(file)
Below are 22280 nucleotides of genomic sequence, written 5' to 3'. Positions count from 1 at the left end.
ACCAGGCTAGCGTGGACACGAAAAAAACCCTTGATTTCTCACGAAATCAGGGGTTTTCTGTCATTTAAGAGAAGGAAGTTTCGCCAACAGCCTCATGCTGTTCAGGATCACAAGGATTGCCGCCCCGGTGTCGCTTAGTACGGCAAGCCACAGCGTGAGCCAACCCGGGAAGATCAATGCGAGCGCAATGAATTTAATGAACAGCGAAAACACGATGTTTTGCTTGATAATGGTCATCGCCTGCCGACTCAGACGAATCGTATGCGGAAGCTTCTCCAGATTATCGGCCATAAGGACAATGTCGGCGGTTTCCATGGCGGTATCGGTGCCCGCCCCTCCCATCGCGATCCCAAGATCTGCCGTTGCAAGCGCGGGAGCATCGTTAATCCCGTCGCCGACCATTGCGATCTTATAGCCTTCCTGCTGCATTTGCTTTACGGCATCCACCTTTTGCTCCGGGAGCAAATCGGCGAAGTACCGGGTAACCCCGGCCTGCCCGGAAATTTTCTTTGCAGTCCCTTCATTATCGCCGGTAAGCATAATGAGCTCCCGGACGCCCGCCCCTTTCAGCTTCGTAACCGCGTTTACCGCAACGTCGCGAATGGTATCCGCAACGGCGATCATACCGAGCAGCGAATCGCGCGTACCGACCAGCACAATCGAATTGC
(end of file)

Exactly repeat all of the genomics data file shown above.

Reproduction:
Below are 22280 nucleotides of genomic sequence, written 5' to 3'. Positions count from 1 at the left end.
ACCAGGCTAGCGTGGACACGAAAAAAACCCTTGATTTCTCACGAAATCAGGGGTTTTCTGTCATTTAAGAGAAGGAAGTTTCGCCAACAGCCTCATGCTGTTCAGGATCACAAGGATTGCCGCCCCGGTGTCGCTTAGTACGGCAAGCCACAGCGTGAGCCAACCCGGGAAGATCAATGCGAGCGCAATGAATTTAATGAACAGCGAAAACACGATGTTTTGCTTGATAATGGTCATCGCCTGCCGACTCAGACGAATCGTATGCGGAAGCTTCTCCAGATTATCGGCCATAAGGACAATGTCGGCGGTTTCCATGGCGGTATCGGTGCCCGCCCCTCCCATCGCGATCCCAAGATCTGCCGTTGCAAGCGCGGGAGCATCGTTAATCCCGTCGCCGACCATTGCGATCTTATAGCCTTCCTGCTGCATTTGCTTTACGGCATCCACCTTTTGCTCCGGGAGCAAATCGGCGAAGTACCGGGTAACCCCGGCCTGCCCGGAAATTTTCTTTGCAGTCCCTTCATTATCGCCGGTAAGCATAATGAGCTCCCGGACGCCCGCCCCTTTCAGCTTCGTAACCGCGTTTACCGCAACGTCGCGAATGGTATCCGCAACGGCGATCATACCGAGCAGCGAATCGCGCGTACCGACCAGCACAATCGAATTGC